Email firstname.lastname@example.org for 40% Book reduction & Teachers’ notes for Literature Cambridge online courses:
*Odysseus the Storyteller, Weds 6 – 7.30pm UK time 5th Oct.-Nov.2022 https://www.literaturecambridge.co.uk/book-classical/course-odysseus
*The Aeneid Weds 11 Jan.-8 Feb.2023 [How] does Virgil translate Homer’s heroes? https://www.literaturecambridge.co.uk/book-classical/virgil-course
BOOK The Iliad and the Odyssey: The Trojan War: Tragedy and Aftermath Review Journal of Classics Teaching bit.ly/3R0TdV9 ‘ideal companion to Homer and his heroes’ Professor Barry Strauss, Cornell
Book Summaries, analysis, key word sections, ‘Layers’, ‘Others’ Stories, Women’s Stories’
‘Heroic Values, Heroic Values’, ‘Heroic Bonds: Hektor and aidōs, the Wrath of Achilles’
‘Waiting for Odysseus’, ‘From Calypso to Phaeacia’, ‘Odysseus’ Stories’, ‘Return to Ithaca’
Index A People of the Iliad and Odyssey; Index B Greek Key words; Index C Themes and Contents
Q FOR DISCUSSION
‘The World of the Hero’: good title for the A Level Homer and Virgil course book but my teaching notes are all about different worlds – Troy citadel, Greek camp, Calypso’s island, Ithaca, Carthage, the Underworld, site of Rome.
And such different heroes, heroes’ mentality, values!
All layered into dramatic narratives with shifting perspectives, where the battlefield is a place of glorious endeavour and bloody waste, where a Hektor and an Aeneas can fight for heroic status yet be trammelled and trapped; where the founding of Rome can both beckon but also cost, where the enthralling storyteller become a bloody revenger.
Iliad– some key words running through narrative, for discussion:
Troy as a testsite of aretē? What is aretē?!
A Day in the Life, an aristeia (time of being first, pre-eminent) of a typical hero – Diomedes’ comic and tragic encounters in Book 5
Is kleos aphthiton, undying fame, worth dying for?
What is the story of the ‘Wrath, mēnis, of Achilles’?
Paris v Hektor shamelessness v bounded by shame aidōs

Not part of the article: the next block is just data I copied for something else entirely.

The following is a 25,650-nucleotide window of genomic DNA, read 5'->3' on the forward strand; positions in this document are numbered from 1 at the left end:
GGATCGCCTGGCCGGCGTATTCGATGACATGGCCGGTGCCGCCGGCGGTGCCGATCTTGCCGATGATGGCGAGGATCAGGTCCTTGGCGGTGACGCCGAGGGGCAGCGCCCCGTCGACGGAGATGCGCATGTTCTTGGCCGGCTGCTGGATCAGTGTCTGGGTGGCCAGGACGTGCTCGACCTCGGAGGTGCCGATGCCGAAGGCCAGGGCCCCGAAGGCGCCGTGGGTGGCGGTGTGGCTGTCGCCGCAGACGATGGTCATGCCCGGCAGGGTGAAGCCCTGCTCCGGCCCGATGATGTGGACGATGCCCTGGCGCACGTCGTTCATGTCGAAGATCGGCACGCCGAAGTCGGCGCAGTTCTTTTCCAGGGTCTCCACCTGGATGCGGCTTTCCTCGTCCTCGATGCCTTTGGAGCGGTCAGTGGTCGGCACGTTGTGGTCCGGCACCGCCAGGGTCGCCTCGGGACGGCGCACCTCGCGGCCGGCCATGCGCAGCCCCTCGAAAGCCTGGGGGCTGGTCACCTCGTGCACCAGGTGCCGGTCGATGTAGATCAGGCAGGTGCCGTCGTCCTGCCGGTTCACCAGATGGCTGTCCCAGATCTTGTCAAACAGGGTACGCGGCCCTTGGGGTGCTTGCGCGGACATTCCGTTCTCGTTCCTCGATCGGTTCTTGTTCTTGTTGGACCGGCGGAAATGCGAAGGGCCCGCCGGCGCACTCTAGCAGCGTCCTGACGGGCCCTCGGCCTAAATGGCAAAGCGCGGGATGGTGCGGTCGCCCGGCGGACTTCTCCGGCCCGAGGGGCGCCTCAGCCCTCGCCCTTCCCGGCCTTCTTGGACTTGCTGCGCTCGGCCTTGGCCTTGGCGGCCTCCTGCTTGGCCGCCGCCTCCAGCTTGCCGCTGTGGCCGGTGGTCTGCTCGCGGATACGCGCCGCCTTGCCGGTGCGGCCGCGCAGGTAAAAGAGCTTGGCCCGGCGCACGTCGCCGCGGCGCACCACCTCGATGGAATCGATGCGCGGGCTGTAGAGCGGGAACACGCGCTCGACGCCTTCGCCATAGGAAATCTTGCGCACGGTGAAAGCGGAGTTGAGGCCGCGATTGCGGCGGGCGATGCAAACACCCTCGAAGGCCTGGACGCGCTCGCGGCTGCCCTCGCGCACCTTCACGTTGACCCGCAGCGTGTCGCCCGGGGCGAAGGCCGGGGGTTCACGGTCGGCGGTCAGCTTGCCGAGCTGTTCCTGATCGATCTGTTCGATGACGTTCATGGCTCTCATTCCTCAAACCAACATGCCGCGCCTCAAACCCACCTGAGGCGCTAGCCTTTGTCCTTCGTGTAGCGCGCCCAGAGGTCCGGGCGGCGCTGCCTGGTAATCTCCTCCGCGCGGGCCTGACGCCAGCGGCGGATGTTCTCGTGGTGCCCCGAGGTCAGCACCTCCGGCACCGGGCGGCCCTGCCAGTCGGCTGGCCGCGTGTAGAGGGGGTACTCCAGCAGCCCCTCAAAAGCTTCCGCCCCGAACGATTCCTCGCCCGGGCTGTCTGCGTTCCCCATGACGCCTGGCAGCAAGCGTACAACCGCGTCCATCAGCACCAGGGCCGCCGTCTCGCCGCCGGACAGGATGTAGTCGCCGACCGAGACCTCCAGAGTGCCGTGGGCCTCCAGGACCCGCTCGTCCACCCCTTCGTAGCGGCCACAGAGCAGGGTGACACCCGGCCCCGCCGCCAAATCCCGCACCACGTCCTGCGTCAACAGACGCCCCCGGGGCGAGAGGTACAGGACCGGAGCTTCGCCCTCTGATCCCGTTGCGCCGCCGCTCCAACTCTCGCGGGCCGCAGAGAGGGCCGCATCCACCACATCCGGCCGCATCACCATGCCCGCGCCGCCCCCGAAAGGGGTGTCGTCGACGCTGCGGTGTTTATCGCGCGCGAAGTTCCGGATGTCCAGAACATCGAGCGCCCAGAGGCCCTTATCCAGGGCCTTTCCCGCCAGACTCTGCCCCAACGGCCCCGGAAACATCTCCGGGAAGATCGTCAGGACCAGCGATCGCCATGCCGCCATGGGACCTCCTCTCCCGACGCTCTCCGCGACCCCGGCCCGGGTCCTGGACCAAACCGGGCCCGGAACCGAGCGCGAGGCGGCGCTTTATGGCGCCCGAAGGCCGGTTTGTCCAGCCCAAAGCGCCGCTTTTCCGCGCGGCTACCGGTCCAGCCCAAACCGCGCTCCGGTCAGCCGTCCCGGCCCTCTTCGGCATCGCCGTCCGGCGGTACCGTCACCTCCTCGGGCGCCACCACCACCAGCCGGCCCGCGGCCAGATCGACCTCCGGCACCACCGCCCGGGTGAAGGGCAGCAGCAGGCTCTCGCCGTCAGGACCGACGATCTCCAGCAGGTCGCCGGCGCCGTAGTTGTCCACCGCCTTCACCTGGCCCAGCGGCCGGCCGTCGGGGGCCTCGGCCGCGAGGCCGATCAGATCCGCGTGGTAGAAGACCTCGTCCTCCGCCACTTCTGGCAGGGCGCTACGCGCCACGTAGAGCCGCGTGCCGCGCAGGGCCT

Valuing (?) women – Chryseis, Briseis, Helen as geras (material correlate, prize)
Everyone knows Odysseus’ stories, but what about Odysseus as a storyteller? How does he answer the challenge to all xenoi, guests, once rested, that they explain who they are and how their experiences have brought them here – tis pothen (who are you and how did you get to be that?)
How does he measure up to the ‘gold standard’ that he applies to the Phaeacian Bard, that he shapes his material kata kosmon, according to the [beautiful] order of things, and kata moiran, according to the shape of things, destiny.
And what about those whose stories he enters – Nausicaa, Calypso, Circe?
When Odysseus is landed back on Ithaca, he tells the disguised Athena a long ‘Cretan Tale’. Athene is overjoyed at his tricksiness, his subtlety, his alikeness to her – his ‘flexible presentation’ (poikilomētis) or ‘conman’ skills – but wonders that he does not rush to the Hall to his wife and son.
Instead he initiates a series of tests, adopting the persona of the ‘absent judge’ of folk story, returning to test and judge those he left behind. Meanwhile Penelope sets up a series of challenges for the Suitors and the unknown Stranger: she is Odysseus’ like-minded ‘other half’: homosphrosunē.
Aeneid – Does Aeneas get lost in translation?
At the start of the Aeneid, Augustus’ circle would hear Aeneas entangled with one of the great figures of literature – Queen Dido: a sympathetic figure but one created out of Calypso and Cleopatra. Aeneas constantly loses himself in translation – whereas Calypso, although complaining to Hermes about male gods’ anti feminism, works with Odysseus to send him on his way, Aeneas when alerted by Mercury to his forgotten mission, sneaks away without facing Dido.
And whereas Hephaistos crafts armour for Achilles, now, to die in, with all the beauty, joy and variety of the social and agricultural year, Aeneas will have to go into battle with Augustus literally on his shoulder.
Whereas Odysseus ends reunited with his life partner, Aeneas starts with losing his wife and city, is forced to leave his new found partner and kingdom and ends with the young fiancée of his enemy.
Most of all, his – and Augustus’ – preeminent quality, that of pietas, claimed and restated by Aeneas time and time again, even when replaying Achilles’ killing of priests and suppliants, chimes with and brings a dark resonance not with mēnis/furor-ridden Achilles but with the always [over] observant, aidōs-bound Hektor.
The Aeneid ends with a big question: will it end on an act of charis, graceful reciprocity, respecting the suppliant (Priam/Turnus) as the Iliad, or will Aeneas, seemingly for the first time, replay nothing but act agentively, in his own right?